The minimum wage was said to be for the least wealthy of our citizens. Those least wealthy also are often the least able to be productive because they have little or no job experience. So the government moves the minimum wage up and these people who were supposed to be helped were left out of the job market because they do not have job skills equal to the wages that employers must pay. So after all is said and done the people the minimum wage was supposed to help are unemployable, a result of the minimum wage to which we can attach no benefit. Read more

New sex offender law closes major loophole

Gov. Susana Martinez has signed legislation that will require convicted sex offenders who move to New Mexico to register with authorities for the crimes they committed in other states. 
The governor said Wednesday the new law closes a loophole that had allowed some out-of-state sex offenders to avoid registration in New Mexico. The measure also will require offenders to supply authorities with more information, including their email addresses and monikers used on social networking site. 
The new law takes effect in July. 
Currently offenders must register with law enforcement if they've been convicted of certain sex crimes in New Mexico or the equivalents of those crimes in other states. 
However, a state Supreme Court ruling last year highlighted problems in determining whether out-of-state crimes fall under New Mexico registration requirements.


Bingaman takes fellowship at Stanford

Jeff Bingaman
Jeff Bingaman, the former head of the U.S. Senate energy committee, is headed to back to Stanford Law School
The New Mexico Democrat and Stanford alumnus will be joining the Steyer-Taylor Center for Energy Policy and Finance as a distinguished fellow. The fellowship will last a year.
 The law school says Bingaman will be reviewing the status of renewable energy standards in dozens of states to determine what policies can be adopted to improve the programs.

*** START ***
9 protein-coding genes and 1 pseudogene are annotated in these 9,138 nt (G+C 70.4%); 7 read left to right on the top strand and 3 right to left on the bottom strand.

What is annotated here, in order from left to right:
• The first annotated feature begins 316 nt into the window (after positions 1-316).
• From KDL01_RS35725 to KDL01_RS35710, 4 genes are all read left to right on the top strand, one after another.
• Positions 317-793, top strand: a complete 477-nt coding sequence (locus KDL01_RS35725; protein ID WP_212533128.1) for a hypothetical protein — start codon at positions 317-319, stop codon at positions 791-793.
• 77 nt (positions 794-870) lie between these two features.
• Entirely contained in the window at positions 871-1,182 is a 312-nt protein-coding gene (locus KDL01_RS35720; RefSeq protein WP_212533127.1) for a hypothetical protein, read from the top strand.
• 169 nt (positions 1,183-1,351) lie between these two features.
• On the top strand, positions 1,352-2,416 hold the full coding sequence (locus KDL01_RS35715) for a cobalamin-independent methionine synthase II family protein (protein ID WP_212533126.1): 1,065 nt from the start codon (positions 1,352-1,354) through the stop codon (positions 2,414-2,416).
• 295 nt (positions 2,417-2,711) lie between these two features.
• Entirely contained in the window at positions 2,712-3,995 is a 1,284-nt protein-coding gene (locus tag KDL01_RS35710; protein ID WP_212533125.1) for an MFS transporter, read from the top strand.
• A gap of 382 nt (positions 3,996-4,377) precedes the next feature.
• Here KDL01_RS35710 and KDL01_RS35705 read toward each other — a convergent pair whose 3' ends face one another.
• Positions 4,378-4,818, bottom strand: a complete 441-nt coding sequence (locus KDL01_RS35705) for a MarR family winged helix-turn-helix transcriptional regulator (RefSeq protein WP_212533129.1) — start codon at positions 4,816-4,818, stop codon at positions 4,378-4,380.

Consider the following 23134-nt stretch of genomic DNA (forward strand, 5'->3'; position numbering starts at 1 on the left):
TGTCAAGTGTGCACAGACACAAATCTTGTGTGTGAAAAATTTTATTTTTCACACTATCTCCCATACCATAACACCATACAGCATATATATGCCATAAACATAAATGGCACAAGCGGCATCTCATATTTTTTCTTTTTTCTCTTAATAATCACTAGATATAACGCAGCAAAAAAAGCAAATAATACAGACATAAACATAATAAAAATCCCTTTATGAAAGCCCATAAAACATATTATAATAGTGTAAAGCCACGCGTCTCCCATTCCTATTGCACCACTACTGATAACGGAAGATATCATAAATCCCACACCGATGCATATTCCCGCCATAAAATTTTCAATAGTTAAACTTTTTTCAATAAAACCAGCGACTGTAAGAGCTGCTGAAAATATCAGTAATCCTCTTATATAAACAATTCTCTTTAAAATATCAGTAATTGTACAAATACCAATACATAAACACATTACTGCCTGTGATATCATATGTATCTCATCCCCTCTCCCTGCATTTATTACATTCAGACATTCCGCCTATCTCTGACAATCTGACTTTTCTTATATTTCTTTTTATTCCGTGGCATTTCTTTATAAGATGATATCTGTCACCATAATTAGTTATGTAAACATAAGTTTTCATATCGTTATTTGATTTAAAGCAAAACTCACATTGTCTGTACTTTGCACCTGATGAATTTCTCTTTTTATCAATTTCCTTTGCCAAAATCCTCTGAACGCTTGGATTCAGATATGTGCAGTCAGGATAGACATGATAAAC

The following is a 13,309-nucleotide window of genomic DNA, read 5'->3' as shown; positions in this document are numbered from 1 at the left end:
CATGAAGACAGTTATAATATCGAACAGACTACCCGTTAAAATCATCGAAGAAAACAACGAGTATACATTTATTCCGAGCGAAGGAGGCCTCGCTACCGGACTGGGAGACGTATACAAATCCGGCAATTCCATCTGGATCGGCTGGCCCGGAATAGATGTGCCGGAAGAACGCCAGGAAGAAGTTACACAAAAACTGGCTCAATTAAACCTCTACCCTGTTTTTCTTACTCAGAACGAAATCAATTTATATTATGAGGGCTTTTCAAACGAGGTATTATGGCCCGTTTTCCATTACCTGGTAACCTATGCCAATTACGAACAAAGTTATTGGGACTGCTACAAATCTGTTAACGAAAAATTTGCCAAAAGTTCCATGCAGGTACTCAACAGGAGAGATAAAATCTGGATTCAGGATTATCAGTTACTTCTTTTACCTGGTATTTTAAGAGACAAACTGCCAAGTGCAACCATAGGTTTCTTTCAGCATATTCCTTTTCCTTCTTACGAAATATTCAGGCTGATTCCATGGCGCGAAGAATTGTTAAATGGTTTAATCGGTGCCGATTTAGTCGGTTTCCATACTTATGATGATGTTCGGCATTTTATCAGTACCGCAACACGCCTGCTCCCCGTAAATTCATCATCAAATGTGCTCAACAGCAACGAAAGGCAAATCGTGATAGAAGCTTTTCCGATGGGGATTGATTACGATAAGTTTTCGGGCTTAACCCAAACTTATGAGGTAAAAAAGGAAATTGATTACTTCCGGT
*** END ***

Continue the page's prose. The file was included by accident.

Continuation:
Bingaman says part of the mission is to find cost-effective solutions for advancing clean energy.


NMSU regents approve 3% tuition increase

The New Mexico State University Board of Regents approved a 3 percent increase in tuition and fees starting with the Fall, 2013 semester.  

The increase means a full-time New Mexico resident undergraduate will pay $6222/year, while a full-time non-resident will pay $19,640.  Meal plan rates will rise 3.4%, which reflects an increase in costs, according to the University.  There will be no increase in housing costs.  

The increases received support from all members of the Board of Regents, with the exception of newly-appointed student Regent Jordan Banegas.

  NMSU remains among the lowest-priced schools among its peer institutions.


Gov. signs corporate tax bill

Gov. Martinez

Gov. Susana Martinez plans to sign a measure into law to lower taxes on corporations as an economic development incentive.
The governor's office said Martinez will sign the legislation today.
Key provisions will reduce the state's corporate income tax rate from 7.6 percent to 5.9 percent over five years, and provide a tax break to manufacturers that sell most of their goods and services outside of New Mexico
Supporters say the tax changes can help New Mexico in recruiting businesses or encouraging them to expand, potentially bringing more jobs to the state.
New Mexico's top corporate income rate is the highest among neighboring states. 
Friday is the deadline for the governor to sign or veto measures passed by the Legislature during its recently completed 60-day session.